Automated Incident Reporting (AirCERT) is a scalable distributed system for sharing security event data among administrative domains. Using AirCERT, organizations can exchange security data ranging from raw alerts generated automatically by network intrusion detection systems (and related sensor technology), to incident reports based on the assessments of human analysts. The infrastructure is designed around several formats for exchanging reports, including IODEF, IDMEF, and SNML, and provides a set of configurable data normalization tools for transforming data to the AirCERT framework. This framework automates the process of sanitization, normalization, and sharing -- enabling cooperation and coordination on an otherwise impractical scale, and making possible a whole new class of analyses.

The goal of AirCERT is to provide a capability to discern trends and patterns of intruder activity spanning multiple administrative domains. The underlying assumption is that given a sample of data from representative sites, it is possible to draw these conclusions; and with a larger enough sample, extrapolate activity at different sites. With regard to the collected data, the premise to AirCERT is that the sum is more than the individual parts.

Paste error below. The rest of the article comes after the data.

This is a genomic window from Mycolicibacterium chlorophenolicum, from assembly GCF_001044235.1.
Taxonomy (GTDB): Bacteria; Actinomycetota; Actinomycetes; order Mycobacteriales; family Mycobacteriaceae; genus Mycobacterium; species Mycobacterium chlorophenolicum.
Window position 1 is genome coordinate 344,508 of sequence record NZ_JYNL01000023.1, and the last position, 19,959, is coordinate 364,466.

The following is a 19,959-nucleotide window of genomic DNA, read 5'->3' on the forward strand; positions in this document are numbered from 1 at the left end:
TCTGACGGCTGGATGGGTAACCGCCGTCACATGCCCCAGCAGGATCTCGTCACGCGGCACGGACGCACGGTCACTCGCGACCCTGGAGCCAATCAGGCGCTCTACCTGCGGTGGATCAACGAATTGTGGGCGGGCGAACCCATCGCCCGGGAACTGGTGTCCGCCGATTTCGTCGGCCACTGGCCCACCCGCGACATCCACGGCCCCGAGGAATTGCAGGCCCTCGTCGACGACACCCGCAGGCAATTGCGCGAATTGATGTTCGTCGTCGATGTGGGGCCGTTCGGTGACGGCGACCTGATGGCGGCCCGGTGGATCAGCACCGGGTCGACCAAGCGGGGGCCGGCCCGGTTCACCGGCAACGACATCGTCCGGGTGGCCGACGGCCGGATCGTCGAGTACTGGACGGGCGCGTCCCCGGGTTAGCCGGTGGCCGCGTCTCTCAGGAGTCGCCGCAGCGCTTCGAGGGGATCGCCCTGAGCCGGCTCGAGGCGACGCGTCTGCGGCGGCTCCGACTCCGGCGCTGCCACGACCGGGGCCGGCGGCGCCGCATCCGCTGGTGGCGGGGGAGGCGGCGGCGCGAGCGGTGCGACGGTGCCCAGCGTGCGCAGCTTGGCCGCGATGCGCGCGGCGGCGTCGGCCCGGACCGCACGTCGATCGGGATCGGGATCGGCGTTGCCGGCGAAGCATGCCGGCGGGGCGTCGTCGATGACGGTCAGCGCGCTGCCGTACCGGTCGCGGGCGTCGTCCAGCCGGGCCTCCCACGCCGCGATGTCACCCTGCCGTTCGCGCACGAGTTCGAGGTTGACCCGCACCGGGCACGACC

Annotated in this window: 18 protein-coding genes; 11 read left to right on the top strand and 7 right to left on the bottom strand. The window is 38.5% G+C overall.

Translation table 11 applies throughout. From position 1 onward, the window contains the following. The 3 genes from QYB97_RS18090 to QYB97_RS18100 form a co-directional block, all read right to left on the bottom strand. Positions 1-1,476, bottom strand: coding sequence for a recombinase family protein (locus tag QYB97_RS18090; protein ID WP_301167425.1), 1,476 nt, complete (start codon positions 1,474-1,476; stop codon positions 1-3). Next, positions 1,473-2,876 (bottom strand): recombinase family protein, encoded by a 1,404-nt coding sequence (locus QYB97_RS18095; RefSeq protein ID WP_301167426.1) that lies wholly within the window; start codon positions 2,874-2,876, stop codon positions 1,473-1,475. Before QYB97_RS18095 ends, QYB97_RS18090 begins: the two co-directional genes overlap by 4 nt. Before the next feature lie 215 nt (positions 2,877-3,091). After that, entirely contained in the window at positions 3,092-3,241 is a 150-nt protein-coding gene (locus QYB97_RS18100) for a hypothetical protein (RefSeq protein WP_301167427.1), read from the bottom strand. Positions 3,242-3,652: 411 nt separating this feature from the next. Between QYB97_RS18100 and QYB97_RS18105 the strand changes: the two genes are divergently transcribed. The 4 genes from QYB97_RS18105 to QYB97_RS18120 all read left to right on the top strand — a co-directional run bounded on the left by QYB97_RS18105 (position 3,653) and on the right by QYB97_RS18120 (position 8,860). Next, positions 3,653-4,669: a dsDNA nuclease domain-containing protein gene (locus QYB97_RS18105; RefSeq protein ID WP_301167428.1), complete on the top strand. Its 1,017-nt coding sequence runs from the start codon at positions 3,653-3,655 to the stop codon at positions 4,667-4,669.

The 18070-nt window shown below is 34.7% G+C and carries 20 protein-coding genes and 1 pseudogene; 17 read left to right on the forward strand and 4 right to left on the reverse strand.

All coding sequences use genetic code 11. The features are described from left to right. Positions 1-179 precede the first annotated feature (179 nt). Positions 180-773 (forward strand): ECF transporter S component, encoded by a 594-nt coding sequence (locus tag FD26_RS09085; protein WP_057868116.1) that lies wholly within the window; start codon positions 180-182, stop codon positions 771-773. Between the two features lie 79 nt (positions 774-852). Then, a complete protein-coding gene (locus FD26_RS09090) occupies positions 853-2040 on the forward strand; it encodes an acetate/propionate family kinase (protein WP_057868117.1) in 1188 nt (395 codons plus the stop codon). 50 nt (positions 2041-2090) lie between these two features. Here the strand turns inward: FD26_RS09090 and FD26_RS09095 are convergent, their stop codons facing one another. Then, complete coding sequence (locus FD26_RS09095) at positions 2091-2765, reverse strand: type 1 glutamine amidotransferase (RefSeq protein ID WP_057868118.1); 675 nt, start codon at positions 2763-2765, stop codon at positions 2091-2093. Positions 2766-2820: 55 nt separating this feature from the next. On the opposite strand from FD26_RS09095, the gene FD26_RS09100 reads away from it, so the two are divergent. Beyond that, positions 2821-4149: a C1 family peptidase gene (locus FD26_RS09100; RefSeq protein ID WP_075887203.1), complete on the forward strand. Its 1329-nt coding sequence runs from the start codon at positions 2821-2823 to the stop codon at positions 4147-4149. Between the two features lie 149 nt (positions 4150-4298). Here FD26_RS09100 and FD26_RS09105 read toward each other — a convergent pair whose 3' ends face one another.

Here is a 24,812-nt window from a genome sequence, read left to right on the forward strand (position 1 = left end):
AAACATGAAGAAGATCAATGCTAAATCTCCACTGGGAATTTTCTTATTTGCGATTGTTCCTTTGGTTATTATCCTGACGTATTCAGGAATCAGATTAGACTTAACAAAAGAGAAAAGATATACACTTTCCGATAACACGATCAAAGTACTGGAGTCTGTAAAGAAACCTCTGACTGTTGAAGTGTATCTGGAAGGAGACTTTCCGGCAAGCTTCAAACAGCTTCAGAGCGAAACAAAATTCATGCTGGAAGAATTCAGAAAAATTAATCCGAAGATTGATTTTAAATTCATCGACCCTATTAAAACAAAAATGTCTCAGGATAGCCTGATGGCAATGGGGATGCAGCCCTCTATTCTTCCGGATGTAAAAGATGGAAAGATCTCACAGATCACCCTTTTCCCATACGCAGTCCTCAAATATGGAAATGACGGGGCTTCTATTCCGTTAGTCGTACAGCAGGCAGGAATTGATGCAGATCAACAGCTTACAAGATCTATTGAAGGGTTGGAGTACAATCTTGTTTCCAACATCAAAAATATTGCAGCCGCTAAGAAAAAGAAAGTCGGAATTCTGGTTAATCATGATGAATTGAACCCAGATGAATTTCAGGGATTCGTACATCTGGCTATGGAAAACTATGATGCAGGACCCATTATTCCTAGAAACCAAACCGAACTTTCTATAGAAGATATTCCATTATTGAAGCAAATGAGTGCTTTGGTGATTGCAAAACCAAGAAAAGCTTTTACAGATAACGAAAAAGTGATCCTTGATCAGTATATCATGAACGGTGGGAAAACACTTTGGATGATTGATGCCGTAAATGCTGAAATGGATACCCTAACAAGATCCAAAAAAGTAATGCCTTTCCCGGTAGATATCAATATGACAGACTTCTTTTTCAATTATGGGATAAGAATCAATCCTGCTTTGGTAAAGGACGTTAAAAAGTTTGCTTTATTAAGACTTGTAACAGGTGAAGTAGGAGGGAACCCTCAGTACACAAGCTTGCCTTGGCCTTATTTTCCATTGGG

The analytical products of AirCERT will enhance an organizations security posture by providing a framework to automatically confirm activity that the local security infrastructure detected, as well as, provide trends occurring on the larger Internet that may impact the organization.

The vast majority of the current code-base is implemented in C, Perl, or PHP. This code has been tested on Linux, Free/OpenBSD, and Mac OS X, but should be usable without change on other Unix platforms. Certain components will also run on Win32.

The AirCERT components are released either under the GPL or LGPL licenses. See the individual component for the specific licensing details.

The project is the fruits of work done at the CERT Coordination Center (CERT/CC) that is part of the Software Engineering Institute at Carnegie Mellon University.

Copyright © 2002-2003, Carnegie Mellon University